1.God the Father manifesting Himself in angelic form, as the most appropriate means to communicate with Israel while maintaining a supernatural form.

2.God the Son pre-incarnating to deliver the heavenly message to Israel.

3.An angel(s) uniquely foreshadowing the Son’s incarnation. (Enns, Stuart)

Burning bush: There have always been numerous natural explanations for the burning bush (reddish orange leaves or berries, bushes that give off flammable gases, and so on). It is altogether simpler and more in keeping with the biblical account to accept the miraculous nature of the theophany.

The symbolism of the bush is traditionally that a bush represents Israel, and the fire Egypt. That the fire doesn’t consume the bush implies Egypt cannot destroy Israel. Also, God is routinely associated with fire in the OT (Ex 13:21, 19:18, 24:17; Gen 15:17; Ezk 1:27, 8:2, Deu 4:24; Ps 50:3; Dan 9:7; Num 11:1-3; Amos 1:4-2:5). Thirdly, a fire that doesn’t consume is the first in a slew of miracles in Exodus, a sort of small hint that God is moving and greater miracles are to come. And finally, on a practical level, out in the wilderness a bush may have been the only prominent feature to be noticed.(BBCOT, Enns, Stuart)

Ex 3:4
Moses, Moses: Repetition of a name is an ancient Semitic means of showing affection/friendship. (Gen 22:11, 46:2; 1 Sam 3:10; 2 Sam 18:33; Matt 7:21; Luk 6:46; Acts 9:4.(Stuart, Enns)

Here I am: Pretty much a translation of the common Hebrew answer to being called.(Stuart)

Ex 3:5
take off sandals: It was common ANE practice for priests to remove their shoes in temples to avoid bringing in dirt or other impurities into the holy presence of the god(s). It also parallels future rules during the Exodus regarding sanctity (Ex 19:9-25)(BBCOT, Stuart)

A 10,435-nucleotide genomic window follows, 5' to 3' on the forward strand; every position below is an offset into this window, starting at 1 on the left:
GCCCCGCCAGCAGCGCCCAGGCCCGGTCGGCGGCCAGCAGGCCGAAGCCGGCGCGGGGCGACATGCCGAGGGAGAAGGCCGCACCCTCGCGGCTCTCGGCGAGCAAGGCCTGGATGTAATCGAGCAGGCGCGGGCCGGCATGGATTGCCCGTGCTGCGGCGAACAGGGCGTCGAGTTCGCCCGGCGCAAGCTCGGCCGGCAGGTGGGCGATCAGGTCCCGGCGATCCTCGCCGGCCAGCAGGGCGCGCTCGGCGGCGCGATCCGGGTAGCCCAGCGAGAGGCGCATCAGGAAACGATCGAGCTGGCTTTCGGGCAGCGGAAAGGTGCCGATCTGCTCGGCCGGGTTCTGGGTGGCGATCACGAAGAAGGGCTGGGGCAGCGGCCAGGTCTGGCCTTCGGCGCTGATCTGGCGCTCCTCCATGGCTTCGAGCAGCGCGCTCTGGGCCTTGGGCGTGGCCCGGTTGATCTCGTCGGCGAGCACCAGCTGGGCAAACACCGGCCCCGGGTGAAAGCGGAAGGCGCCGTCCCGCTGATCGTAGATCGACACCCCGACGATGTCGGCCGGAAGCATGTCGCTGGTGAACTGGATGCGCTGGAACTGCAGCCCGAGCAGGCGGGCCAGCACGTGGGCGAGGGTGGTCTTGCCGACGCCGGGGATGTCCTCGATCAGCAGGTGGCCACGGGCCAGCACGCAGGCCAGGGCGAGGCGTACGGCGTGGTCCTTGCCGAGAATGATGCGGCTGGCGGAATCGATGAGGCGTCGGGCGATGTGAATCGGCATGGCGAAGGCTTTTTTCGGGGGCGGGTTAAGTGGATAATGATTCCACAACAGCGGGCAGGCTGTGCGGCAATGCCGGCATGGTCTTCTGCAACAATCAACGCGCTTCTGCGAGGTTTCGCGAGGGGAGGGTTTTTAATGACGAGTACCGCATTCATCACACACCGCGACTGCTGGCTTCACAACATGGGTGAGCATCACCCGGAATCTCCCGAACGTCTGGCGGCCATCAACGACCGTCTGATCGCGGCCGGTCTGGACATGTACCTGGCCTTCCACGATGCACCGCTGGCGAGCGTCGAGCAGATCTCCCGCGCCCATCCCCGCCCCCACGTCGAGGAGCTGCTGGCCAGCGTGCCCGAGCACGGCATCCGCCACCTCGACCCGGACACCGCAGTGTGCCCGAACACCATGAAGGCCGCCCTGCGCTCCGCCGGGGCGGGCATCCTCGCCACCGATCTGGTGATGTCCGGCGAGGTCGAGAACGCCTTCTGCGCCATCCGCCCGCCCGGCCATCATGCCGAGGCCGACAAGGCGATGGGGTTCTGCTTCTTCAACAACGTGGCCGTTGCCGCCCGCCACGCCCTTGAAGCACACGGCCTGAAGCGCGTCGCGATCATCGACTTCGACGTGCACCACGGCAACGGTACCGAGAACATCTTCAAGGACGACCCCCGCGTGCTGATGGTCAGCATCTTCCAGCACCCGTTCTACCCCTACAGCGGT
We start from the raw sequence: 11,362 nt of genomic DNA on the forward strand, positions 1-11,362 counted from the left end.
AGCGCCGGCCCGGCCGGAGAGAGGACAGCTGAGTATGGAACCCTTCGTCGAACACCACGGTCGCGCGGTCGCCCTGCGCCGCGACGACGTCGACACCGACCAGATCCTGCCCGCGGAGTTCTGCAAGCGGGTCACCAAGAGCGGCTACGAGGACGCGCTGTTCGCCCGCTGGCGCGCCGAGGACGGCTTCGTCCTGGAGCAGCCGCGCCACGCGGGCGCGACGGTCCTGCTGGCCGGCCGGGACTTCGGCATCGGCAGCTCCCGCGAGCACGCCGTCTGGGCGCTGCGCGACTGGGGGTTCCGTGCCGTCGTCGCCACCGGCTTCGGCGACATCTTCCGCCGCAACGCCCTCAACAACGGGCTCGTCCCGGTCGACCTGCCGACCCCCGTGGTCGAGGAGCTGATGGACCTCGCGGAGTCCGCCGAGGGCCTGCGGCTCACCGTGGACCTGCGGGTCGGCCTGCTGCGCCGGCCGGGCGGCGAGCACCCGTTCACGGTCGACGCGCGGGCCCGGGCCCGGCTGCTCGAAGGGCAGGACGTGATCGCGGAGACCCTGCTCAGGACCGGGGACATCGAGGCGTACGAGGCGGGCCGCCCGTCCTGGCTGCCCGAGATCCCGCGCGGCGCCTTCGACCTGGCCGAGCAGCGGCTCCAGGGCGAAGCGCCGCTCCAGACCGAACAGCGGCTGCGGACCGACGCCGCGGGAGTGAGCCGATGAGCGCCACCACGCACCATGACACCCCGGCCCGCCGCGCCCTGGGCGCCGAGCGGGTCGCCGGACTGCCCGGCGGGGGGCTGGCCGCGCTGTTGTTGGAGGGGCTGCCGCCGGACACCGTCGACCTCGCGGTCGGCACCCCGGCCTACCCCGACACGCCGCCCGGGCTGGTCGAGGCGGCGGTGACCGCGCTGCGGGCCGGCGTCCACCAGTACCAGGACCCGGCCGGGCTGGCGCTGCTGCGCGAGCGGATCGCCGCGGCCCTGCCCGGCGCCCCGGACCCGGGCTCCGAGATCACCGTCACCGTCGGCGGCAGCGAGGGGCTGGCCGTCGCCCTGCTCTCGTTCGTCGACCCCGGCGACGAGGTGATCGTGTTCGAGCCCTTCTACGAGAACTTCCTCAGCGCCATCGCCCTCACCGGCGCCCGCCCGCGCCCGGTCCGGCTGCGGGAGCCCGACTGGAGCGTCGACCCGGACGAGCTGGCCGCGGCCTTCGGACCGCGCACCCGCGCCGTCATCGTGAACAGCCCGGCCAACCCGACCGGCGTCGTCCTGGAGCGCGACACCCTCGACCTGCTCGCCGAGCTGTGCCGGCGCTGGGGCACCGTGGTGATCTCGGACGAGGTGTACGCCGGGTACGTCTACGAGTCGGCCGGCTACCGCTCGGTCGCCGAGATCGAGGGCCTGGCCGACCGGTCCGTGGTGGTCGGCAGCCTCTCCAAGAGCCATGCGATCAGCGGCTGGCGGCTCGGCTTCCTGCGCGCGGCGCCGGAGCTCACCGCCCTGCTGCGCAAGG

Ex 3:6
The God of: God identifies Himself as the God of Moses’ immediate family (Amram) and their fabled fore bearers (Abraham, Isaac, and Jacob). Listing the names is an obvious hint toward the covenant between God and Abraham and his descendants.(Stuart)

Hid his face: Not wanting to see a god is common in the ANE, both because gods were too awesome and because looking so openly at a god hinted at irreverence, and would incur divine punishment. (Gen 32:30; Jdg 13:22)(Stuart)

Ex 3:7
Implied in this verse is the timeless question for all believers: Why does God permit suffering? There is no answer here, though the NT has an answer for believers (Rom 5:3-4, 8:17; 2 Th 1:5; 1 Pet 1:6-7, 3:17). What this verse says is that God sees suffering, He hears the prayers of sufferers, and He knows/is concerned/understands suffering. It is more specific here, because God terms Israel “my people”, His special group.(Stuart, Enns)

Ex 3:8
Come down: Is language of the basic idea of gods dwelling above in Heaven/the sky.

Land of milk and honey: Milk would come from cattle which presumably would find rich grazing in Canaan. Honey likely refers to the more common syrup made from dates, rather than bees’ honey.(BBCOT)

Canaan’s population: The first three named peoples are well-known to us.

1.The Amorites are mentioned in records as early as 2300 BC, believed to have migrated from their home in Syria. They had an era of kingdoms in the Middle East from about 2000-1600 BC. They are believed to have migrated into Canaan about 1800 BC and been responsible for the renewed occupation of cities.

2.The Canaanites were mentioned as early as 2300 BC at Ebla, though scholars put their origins as a people who migrated into what is roughly the traditional Israel as early as 3000 BC. They are likely responsible for the development of walled cities of the Early Bronze Age in the region.

3.The Hittites were a group that migrated into what is now central Turkey around 1750 BC and took over the land and much of the culture of a previous group called the Hattites.(POTW, BBCOT)

The Perizzites, Hivites, and Jebusites are only know to us from the Bible.(BBCOT)

Ex 3:9-10
Verse 3:9 is a call back both to 3:7 and 2:23-25.

Verse 3:10 is God’s commission to Moses to go to Egypt and bring out the Israelite. God will rescue His people, and Moses will be His agent, His instrument.

Ex 3:19-20
Mighty hand: An outstretched hand is a common symbol for power in Egypt, usually used of pharaoh. Scholars are in disagreement what the term means here. Is it simply “earthly political might or power”, and thus the verses says not even armies could make Pharaoh free the Israelites? Or is it “power” and tied to 3:20’s “my hand” and thus 3:19 says “only great power will make Pharaoh free the Israelites”?
(BBCOT, Stuart, Enns)